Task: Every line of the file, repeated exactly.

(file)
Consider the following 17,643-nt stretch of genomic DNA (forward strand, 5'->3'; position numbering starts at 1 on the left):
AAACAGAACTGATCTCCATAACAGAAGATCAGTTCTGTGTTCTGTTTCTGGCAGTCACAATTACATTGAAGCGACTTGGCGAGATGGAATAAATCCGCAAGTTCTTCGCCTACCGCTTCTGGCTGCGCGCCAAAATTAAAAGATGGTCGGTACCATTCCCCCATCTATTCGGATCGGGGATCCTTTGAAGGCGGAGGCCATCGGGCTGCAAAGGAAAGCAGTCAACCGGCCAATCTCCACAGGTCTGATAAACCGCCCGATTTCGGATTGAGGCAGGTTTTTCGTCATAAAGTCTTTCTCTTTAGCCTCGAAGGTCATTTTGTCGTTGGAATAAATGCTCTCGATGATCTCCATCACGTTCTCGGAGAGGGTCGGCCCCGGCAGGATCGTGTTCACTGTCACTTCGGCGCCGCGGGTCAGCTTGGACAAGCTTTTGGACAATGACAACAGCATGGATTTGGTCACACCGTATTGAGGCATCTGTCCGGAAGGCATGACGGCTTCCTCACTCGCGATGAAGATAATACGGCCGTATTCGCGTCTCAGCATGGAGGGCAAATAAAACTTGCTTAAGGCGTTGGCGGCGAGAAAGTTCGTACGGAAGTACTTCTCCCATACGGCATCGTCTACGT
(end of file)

Consider the following 17,643-nt stretch of genomic DNA (forward strand, 5'->3'; position numbering starts at 1 on the left):
AAACAGAACTGATCTCCATAACAGAAGATCAGTTCTGTGTTCTGTTTCTGGCAGTCACAATTACATTGAAGCGACTTGGCGAGATGGAATAAATCCGCAAGTTCTTCGCCTACCGCTTCTGGCTGCGCGCCAAAATTAAAAGATGGTCGGTACCATTCCCCCATCTATTCGGATCGGGGATCCTTTGAAGGCGGAGGCCATCGGGCTGCAAAGGAAAGCAGTCAACCGGCCAATCTCCACAGGTCTGATAAACCGCCCGATTTCGGATTGAGGCAGGTTTTTCGTCATAAAGTCTTTCTCTTTAGCCTCGAAGGTCATTTTGTCGTTGGAATAAATGCTCTCGATGATCTCCATCACGTTCTCGGAGAGGGTCGGCCCCGGCAGGATCGTGTTCACTGTCACTTCGGCGCCGCGGGTCAGCTTGGACAAGCTTTTGGACAATGACAACAGCATGGATTTGGTCACACCGTATTGAGGCATCTGTCCGGAAGGCATGACGGCTTCCTCACTCGCGATGAAGATAATACGGCCGTATTCGCGTCTCAGCATGGAGGGCAAATAAAACTTGCTTAAGGCGTTGGCGGCGAGAAAGTTCGTACGGAAGTACTTCTCCCATACGGCATCGTCTACGT